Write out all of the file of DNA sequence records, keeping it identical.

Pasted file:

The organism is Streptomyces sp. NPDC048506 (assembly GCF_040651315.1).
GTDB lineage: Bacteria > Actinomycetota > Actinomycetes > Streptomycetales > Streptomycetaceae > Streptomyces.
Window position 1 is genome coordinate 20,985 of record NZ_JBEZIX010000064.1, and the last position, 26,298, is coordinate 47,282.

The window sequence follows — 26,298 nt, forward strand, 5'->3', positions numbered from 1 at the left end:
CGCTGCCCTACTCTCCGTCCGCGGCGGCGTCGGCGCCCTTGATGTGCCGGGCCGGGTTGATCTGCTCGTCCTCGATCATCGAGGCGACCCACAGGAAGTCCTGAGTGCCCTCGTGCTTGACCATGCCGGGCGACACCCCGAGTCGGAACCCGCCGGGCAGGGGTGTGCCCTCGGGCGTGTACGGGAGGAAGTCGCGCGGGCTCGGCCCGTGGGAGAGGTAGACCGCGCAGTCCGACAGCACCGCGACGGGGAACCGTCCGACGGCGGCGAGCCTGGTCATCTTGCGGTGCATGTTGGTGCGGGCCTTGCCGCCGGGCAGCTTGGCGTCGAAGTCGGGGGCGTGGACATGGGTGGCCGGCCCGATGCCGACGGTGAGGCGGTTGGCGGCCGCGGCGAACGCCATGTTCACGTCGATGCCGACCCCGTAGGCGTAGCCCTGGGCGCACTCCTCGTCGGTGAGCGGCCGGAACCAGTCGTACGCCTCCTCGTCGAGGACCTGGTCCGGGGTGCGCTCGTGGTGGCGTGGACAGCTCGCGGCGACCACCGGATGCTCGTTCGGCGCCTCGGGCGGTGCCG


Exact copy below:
The organism is Streptomyces sp. NPDC048506 (assembly GCF_040651315.1).
GTDB lineage: Bacteria > Actinomycetota > Actinomycetes > Streptomycetales > Streptomycetaceae > Streptomyces.
Window position 1 is genome coordinate 20,985 of record NZ_JBEZIX010000064.1, and the last position, 26,298, is coordinate 47,282.

The window sequence follows — 26,298 nt, forward strand, 5'->3', positions numbered from 1 at the left end:
CGCTGCCCTACTCTCCGTCCGCGGCGGCGTCGGCGCCCTTGATGTGCCGGGCCGGGTTGATCTGCTCGTCCTCGATCATCGAGGCGACCCACAGGAAGTCCTGAGTGCCCTCGTGCTTGACCATGCCGGGCGACACCCCGAGTCGGAACCCGCCGGGCAGGGGTGTGCCCTCGGGCGTGTACGGGAGGAAGTCGCGCGGGCTCGGCCCGTGGGAGAGGTAGACCGCGCAGTCCGACAGCACCGCGACGGGGAACCGTCCGACGGCGGCGAGCCTGGTCATCTTGCGGTGCATGTTGGTGCGGGCCTTGCCGCCGGGCAGCTTGGCGTCGAAGTCGGGGGCGTGGACATGGGTGGCCGGCCCGATGCCGACGGTGAGGCGGTTGGCGGCCGCGGCGAACGCCATGTTCACGTCGATGCCGACCCCGTAGGCGTAGCCCTGGGCGCACTCCTCGTCGGTGAGCGGCCGGAACCAGTCGTACGCCTCCTCGTCGAGGACCTGGTCCGGGGTGCGCTCGTGGTGGCGTGGACAGCTCGCGGCGACCACCGGATGCTCGTTCGGCGCCTCGGGCGGTGCCG